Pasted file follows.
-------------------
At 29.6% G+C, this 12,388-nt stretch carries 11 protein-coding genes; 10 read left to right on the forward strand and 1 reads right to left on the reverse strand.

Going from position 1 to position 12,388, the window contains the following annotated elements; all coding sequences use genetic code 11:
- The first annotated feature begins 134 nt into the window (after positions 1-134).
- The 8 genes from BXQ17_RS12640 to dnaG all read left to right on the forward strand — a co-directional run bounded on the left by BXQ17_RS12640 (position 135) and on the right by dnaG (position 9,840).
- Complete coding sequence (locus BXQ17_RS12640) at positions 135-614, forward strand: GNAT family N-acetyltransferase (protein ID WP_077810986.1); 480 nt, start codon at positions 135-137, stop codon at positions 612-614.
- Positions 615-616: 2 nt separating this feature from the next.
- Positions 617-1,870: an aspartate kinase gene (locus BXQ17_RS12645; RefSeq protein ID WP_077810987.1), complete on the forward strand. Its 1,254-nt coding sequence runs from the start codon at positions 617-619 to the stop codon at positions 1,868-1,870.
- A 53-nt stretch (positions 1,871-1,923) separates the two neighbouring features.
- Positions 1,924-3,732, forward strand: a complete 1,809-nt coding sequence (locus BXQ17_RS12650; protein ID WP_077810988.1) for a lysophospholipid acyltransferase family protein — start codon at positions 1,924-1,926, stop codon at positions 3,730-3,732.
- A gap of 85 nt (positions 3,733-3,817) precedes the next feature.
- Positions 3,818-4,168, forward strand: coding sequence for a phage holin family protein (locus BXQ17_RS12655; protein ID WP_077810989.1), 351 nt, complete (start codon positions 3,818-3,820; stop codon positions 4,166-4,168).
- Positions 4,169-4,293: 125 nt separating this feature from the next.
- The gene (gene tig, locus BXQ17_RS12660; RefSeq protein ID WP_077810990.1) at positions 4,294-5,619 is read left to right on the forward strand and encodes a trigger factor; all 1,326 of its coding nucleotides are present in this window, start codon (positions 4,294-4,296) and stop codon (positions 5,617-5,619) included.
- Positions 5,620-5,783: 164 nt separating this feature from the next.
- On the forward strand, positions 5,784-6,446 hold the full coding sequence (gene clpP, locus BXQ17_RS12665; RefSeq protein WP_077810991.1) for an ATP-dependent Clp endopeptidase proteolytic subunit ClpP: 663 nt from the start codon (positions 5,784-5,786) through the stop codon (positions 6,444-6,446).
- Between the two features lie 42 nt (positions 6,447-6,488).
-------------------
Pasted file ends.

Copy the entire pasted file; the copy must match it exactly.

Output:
At 29.6% G+C, this 12,388-nt stretch carries 11 protein-coding genes; 10 read left to right on the forward strand and 1 reads right to left on the reverse strand.

Going from position 1 to position 12,388, the window contains the following annotated elements; all coding sequences use genetic code 11:
- The first annotated feature begins 134 nt into the window (after positions 1-134).
- The 8 genes from BXQ17_RS12640 to dnaG all read left to right on the forward strand — a co-directional run bounded on the left by BXQ17_RS12640 (position 135) and on the right by dnaG (position 9,840).
- Complete coding sequence (locus BXQ17_RS12640) at positions 135-614, forward strand: GNAT family N-acetyltransferase (protein ID WP_077810986.1); 480 nt, start codon at positions 135-137, stop codon at positions 612-614.
- Positions 615-616: 2 nt separating this feature from the next.
- Positions 617-1,870: an aspartate kinase gene (locus BXQ17_RS12645; RefSeq protein ID WP_077810987.1), complete on the forward strand. Its 1,254-nt coding sequence runs from the start codon at positions 617-619 to the stop codon at positions 1,868-1,870.
- A 53-nt stretch (positions 1,871-1,923) separates the two neighbouring features.
- Positions 1,924-3,732, forward strand: a complete 1,809-nt coding sequence (locus BXQ17_RS12650; protein ID WP_077810988.1) for a lysophospholipid acyltransferase family protein — start codon at positions 1,924-1,926, stop codon at positions 3,730-3,732.
- A gap of 85 nt (positions 3,733-3,817) precedes the next feature.
- Positions 3,818-4,168, forward strand: coding sequence for a phage holin family protein (locus BXQ17_RS12655; protein ID WP_077810989.1), 351 nt, complete (start codon positions 3,818-3,820; stop codon positions 4,166-4,168).
- Positions 4,169-4,293: 125 nt separating this feature from the next.
- The gene (gene tig, locus BXQ17_RS12660; RefSeq protein ID WP_077810990.1) at positions 4,294-5,619 is read left to right on the forward strand and encodes a trigger factor; all 1,326 of its coding nucleotides are present in this window, start codon (positions 4,294-4,296) and stop codon (positions 5,617-5,619) included.
- Positions 5,620-5,783: 164 nt separating this feature from the next.
- On the forward strand, positions 5,784-6,446 hold the full coding sequence (gene clpP, locus BXQ17_RS12665; RefSeq protein WP_077810991.1) for an ATP-dependent Clp endopeptidase proteolytic subunit ClpP: 663 nt from the start codon (positions 5,784-5,786) through the stop codon (positions 6,444-6,446).
- Between the two features lie 42 nt (positions 6,447-6,488).